"If we take native curiosity into the 21st century, we should all be interested in how the technology that surrounds us works. We talk about finding a better balance between being a consumer and a producer and, thanks to open source/access, it's now easier than ever before to learn about these technologies without having to study them at a post-secondary level. On a broader scale, I think understanding how things function builds confidence, problem-solving and creativity. These are critical traits that young women can benefit from for the rest of their lives. Nearly all of the literature points to the fact that young women are interested in science and technology until something happens right around middle school or high school. If we can use technology and interesting applications to keep that spark alive, the world will greatly benefit from having more balanced teams to tackle the global issues. I'm excited by how much the female population has grown at SparkFun since I joined the team and, even though we have plenty more growth to achieve, I am hopeful that it's an indicator of bigger things happening all over." — Director of Education Lindsay Levkoff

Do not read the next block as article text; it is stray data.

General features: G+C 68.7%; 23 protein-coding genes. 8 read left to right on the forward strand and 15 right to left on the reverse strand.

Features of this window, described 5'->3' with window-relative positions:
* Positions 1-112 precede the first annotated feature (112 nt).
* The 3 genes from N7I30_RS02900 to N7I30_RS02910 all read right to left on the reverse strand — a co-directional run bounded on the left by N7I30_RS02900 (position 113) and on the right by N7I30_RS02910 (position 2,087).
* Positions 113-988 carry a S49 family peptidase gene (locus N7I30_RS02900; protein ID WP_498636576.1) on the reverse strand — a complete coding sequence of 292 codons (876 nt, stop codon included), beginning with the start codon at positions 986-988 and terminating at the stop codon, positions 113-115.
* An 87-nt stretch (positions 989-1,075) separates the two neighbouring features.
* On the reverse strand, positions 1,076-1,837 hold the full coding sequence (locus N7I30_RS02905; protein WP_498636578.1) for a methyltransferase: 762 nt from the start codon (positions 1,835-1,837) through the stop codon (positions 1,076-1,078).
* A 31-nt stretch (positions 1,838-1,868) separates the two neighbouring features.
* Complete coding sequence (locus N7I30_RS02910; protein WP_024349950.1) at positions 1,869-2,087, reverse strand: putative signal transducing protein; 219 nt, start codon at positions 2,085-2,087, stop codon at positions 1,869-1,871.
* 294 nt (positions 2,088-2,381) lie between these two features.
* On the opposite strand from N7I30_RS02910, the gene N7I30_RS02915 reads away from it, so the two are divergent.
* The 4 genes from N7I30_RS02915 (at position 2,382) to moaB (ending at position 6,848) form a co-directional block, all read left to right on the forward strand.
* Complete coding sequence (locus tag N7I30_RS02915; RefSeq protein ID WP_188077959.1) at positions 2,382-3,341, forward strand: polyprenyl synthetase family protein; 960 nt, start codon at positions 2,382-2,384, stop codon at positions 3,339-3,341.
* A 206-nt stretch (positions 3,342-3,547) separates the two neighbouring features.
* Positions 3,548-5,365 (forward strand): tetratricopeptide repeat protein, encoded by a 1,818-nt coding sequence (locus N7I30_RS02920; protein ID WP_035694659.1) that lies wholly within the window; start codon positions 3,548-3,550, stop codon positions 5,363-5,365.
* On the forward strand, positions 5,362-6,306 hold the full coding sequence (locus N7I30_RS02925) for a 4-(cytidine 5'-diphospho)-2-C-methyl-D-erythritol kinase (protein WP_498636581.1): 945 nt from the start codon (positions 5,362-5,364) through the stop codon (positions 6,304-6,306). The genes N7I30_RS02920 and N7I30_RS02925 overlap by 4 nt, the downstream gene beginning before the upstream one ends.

"When I was younger, I would pretend that I was Gregor Mendel, and collect as many seeds as I could find. Then I logged and drew their growth. Also, I would do little genetic experiments that normally went horribly wrong (aside from food, I'm pretty sure I am responsible for thousands of plant deaths in my life). I used to get home early from school (skipping, rather), just so I could draw new inventions, Leonardo da Vinci style, and figure out how they would work. My room used to be covered in sticky notes and drawings on random topics - such as how I could develop better AI for robots specializing in sarcastic and dry humor."
"It is very important to show girls that STEAM careers are challenging, but fun. Growing up, there wasn't a focus or push in Electrical Engineering at my school or at home, so it never crossed my mind that engineering could be a career path, even though it was a big part of my own free time. I ended up going into programming and art instead (which are also part of STEAM). It is awesome some schools have FIRST Robotics clubs and show what different STEAM career options are available."